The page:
I live in a city that is burdened with a past, and a present, of racial prejudice if not all-out hatred. Across the river from me is East St. Louis, the site of the race riot Harper Barnes describes in specific detail with numerous stories of the people involved. He begins with a capsule but thorough history of racial conflicts in the United States, including that inhuman practice called lynching, and eloquently discussses the East St. Louis milieu before settling on the days of the 1917 riot in the town that still bears the scars of that period. Saying "I really liked this book" is somewhat akin to I really enjoyed, say, a particularly realistic production of Medea. But it's true. Never Been a Time is researched and written very well, and it's a story many local African Americans have grown up with for nearly a century. It's a story that we white folks should take as our own, not to flay ourselves for our guilt in whatever degree, but to understand that we were part of it and to consider how to see that such events cease -- even though since 1917 all too many events bear an unhealthy resemblance.

  • John
    2019-05-05 12:52

    Harper Barnes revisits one of the most tragic events in American history, the East St. Louis Race Riot of 1917. The first part of the book reviews many of the earlier race riots and the Jim Crow era of American history and then recounts the events of May and July of 1917 in East St. Louis. I found the book disturbing because it is difficult for me to understand the deep seated racial violence perpetrated upon innocent people simply because of their color. What happened in East St. Louis is no different than what Hitler and his cronies did to the Jewish culture. I am not sure I would go so far as to imply that the event made the civil rights movement.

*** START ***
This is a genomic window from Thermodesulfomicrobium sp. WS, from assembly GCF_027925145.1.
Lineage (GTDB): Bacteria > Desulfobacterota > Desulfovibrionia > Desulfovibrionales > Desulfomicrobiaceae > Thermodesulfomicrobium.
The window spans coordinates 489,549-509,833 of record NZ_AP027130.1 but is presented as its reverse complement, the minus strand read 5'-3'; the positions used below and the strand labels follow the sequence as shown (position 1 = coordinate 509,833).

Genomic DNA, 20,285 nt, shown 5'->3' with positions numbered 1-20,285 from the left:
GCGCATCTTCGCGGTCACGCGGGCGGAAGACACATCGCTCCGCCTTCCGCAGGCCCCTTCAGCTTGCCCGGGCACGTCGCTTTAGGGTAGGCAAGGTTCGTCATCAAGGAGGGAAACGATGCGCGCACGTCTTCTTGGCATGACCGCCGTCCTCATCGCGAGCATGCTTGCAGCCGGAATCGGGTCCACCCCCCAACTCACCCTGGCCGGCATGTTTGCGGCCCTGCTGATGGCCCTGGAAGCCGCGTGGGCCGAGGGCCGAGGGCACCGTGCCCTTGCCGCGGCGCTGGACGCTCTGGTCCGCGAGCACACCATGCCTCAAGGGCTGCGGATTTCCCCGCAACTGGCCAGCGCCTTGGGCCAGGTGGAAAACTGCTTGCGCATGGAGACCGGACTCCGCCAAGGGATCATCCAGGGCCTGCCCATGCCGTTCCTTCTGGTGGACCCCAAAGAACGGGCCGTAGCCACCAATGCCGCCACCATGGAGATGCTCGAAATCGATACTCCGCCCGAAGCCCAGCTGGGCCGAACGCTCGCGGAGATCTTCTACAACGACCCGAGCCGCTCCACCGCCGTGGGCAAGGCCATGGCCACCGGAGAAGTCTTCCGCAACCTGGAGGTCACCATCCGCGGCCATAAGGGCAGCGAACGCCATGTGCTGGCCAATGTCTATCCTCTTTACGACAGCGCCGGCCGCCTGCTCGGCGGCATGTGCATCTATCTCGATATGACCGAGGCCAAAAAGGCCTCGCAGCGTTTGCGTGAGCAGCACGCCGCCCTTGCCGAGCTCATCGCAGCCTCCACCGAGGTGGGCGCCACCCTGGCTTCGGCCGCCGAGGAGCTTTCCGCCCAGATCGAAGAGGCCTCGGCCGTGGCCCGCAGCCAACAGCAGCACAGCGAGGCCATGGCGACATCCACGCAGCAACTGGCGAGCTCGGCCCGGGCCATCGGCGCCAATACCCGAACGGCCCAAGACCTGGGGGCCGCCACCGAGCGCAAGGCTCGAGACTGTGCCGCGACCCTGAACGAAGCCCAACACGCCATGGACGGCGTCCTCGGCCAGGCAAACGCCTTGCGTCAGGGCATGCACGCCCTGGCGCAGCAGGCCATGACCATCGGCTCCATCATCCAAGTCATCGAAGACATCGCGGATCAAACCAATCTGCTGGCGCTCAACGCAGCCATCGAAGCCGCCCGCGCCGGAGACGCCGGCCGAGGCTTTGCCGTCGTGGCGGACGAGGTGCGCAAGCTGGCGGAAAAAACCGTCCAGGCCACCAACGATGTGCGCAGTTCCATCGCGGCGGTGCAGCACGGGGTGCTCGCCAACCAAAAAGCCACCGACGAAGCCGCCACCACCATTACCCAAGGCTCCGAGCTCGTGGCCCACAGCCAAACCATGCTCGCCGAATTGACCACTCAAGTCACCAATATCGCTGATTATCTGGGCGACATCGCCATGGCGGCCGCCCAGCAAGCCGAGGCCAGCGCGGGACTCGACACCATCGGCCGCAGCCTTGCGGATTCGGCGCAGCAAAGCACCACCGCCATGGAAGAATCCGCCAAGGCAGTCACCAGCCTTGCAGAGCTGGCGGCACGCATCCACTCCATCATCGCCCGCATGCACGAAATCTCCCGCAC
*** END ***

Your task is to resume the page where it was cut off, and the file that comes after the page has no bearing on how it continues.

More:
• Helena Prophete
    2019-05-22 05:37

    Book Journeys. I had never heard of the 1917 race riot in East St. Louis until a customer suggested it for our library book discussion. This book has helped me understand that the Civil Rights movement didn't just occur in the 1960's. I highly recommend it as a must read.

  • Jay Babcock
    2019-05-03 12:29

    Easily the best nonfiction book I read this year. Great research, including interviews with witnesses who were children at the time of the riot, as well as content from congressional hearings from 1917 that somehow no other writer sought out. The historical context is a bracing correction to the sanitized American history of my public high school education, and a sobering mirror image to contemporary politics and social issues. Most of all, the quality of the narrative, weaving together multiple eyewitness accounts, conveys the scale, rhythm, and sheer horror of the events of those days, to provide a captivating story that I can't help sharing with every reader I talk to. Should be required reading. My only complaint is with the subtitle: numerous similar riots, as well as a legion of other appalling historical conditions (generously recounted in Mr. Barnes's history), surely all contributed to the Civil Rights movement.